6. In this respect I note that in R v SSHD ex parte Osman [1993] COD 204, where an order for indemnity costs had been made against Mr Osman, the Divisional Court (Kenney LJ and Waterhouse J), thought that it was prima facie right that the third parties who had supported the litigation should be ordered to meet the costs orders made against the applicant and ordered the applicant and his solicitors to disclose their identities. The observation was made at an interlocutory hearing and without any order having been made on that basis. A similar approach was taken in Murphy v Rayner[2014] 1 WLR 672 where the Legal Services Commission was ordered to pay the costs of a successful defendant which had been awarded to him on the indemnity scale. However, the LSC took no point about the scale. See also R (Gunn) v SSHD [2004] 1 WLR 1634 [50]; and Globe Equities Ltd v Globe Legal Services Ltd [1999] BLR 232 [34].
  7. To mak.e an order for indemnity costs would not be to penalise but to recompense. The sum presently in issue – about £ 4.8 million – is not disproportionate to the total monies contributed by Psari (and other funders), or to the individual contributions of most of them, and certainly not disproportionate to the anticipated return.


The judge went on to consider the authorities in relation to indemnity costs against third party funders.


  1. As I have indicated, Psari/Lemos submit, as do the other funders represented, that no order should be made against a funder to bear costs on an indemnity basis unless grounds for doing so are made out against them independently of any grounds that may exist for making such an order against those they have funded.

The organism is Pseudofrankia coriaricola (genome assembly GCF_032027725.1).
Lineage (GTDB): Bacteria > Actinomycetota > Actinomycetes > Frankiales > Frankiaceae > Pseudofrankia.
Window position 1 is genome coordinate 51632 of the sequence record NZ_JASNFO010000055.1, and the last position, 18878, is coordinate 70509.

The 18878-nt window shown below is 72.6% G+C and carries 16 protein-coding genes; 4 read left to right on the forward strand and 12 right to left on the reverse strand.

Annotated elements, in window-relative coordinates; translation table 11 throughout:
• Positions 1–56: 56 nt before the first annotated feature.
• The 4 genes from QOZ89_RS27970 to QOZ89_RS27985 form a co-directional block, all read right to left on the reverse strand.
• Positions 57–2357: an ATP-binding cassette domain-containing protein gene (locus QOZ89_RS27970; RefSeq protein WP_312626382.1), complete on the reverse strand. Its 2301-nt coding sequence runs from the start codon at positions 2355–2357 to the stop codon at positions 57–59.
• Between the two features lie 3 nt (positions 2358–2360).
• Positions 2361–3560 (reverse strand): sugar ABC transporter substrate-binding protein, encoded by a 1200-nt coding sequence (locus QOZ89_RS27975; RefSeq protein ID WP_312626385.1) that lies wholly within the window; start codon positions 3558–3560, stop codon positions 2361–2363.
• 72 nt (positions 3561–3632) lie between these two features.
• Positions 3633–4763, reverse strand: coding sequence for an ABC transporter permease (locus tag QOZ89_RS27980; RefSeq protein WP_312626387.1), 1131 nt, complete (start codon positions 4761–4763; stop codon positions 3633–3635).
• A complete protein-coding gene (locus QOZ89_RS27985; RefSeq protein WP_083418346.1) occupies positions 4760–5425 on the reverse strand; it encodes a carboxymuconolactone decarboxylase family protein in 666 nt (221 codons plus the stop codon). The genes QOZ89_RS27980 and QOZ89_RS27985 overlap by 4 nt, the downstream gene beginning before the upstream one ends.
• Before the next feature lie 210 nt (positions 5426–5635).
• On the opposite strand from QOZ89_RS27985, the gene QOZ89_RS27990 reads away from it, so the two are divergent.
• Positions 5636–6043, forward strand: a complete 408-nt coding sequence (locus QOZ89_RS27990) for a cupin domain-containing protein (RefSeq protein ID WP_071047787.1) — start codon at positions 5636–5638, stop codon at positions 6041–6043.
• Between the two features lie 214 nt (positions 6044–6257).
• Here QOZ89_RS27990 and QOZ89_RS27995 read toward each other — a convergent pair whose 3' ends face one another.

2. In Relfo Limited v Varsani [2012] EWHC 3848 financial assistance was given to the defendant by two gentlemen one of whom was the defendant’s father. Between them they controlled the dishonest defence of the action, from which they stood to benefit and they gave dishonest evidence in it. Sales J, as he then was, made an order for indemnity costs against them. That was, therefore, a case where the funders had to pay indemnity costs where they had been in control of the action and personally dishonest.
  3. In Gatnom v Sanders [2011] EWHC 3716 (Ch) a company was ordered to pay the costs of the proceedings against it on an indemnity basis. A director of the company was ordered to pay the costs of the claimant on the same basis. He was the company’s ultimate beneficial owner, the guiding force behind its dishonest defence, and had given untruthful evidence.
  4. I do not regard either of these cases as authority for the proposition that the question whether funders should pay indemnity costs must be determined by whether it was culpable or unreasonable conduct of themselves personally which took the case outside the norm. As Mummery LJ said in Secretary of State for Trade and Industry v Aurum Marketing [2000] EWCA Civ 224 at [4] what may be sufficient to justify the exercise of the discretion in one case should not be treated as a necessary factor for its exercise in another.
  5. To introduce the principle contended for would unacceptably limit the width of a discretion which is intended to be a wide one – that the court should make the order that it thinks just. Moreover its application would give rise to justifiable objections.
  6. The grounds upon which I ordered indemnity costs against Excalibur fall into different categories. Some such as Mr Wempen’s lies, Mr Park’s conduct and Clifford Chance’s correspondence and approach to disclosure are based on personal faults or failings. However, a client may find himself, as Excalibur did, liable to pay indemnity costs on account of the behaviour, some of which may be dishonest, of those whom he has chosen to engage (e.g. lawyers or experts, who may themselves have been chosen by the lawyers.) or enlist (e.g. witnesses), even though he is not personally responsible for it. That being so, there is, to my mind, no good reason for disregarding the acts or omissions of such persons when considering whether to make an order against a funder, even if the funder did not know of those faults or failings. This is particularly so in the case of Psari/Lemos given that, rightly or wrongly, Psari/Lemos regarded Clifford Chance, as “for all intents and purposes our legal advisors“.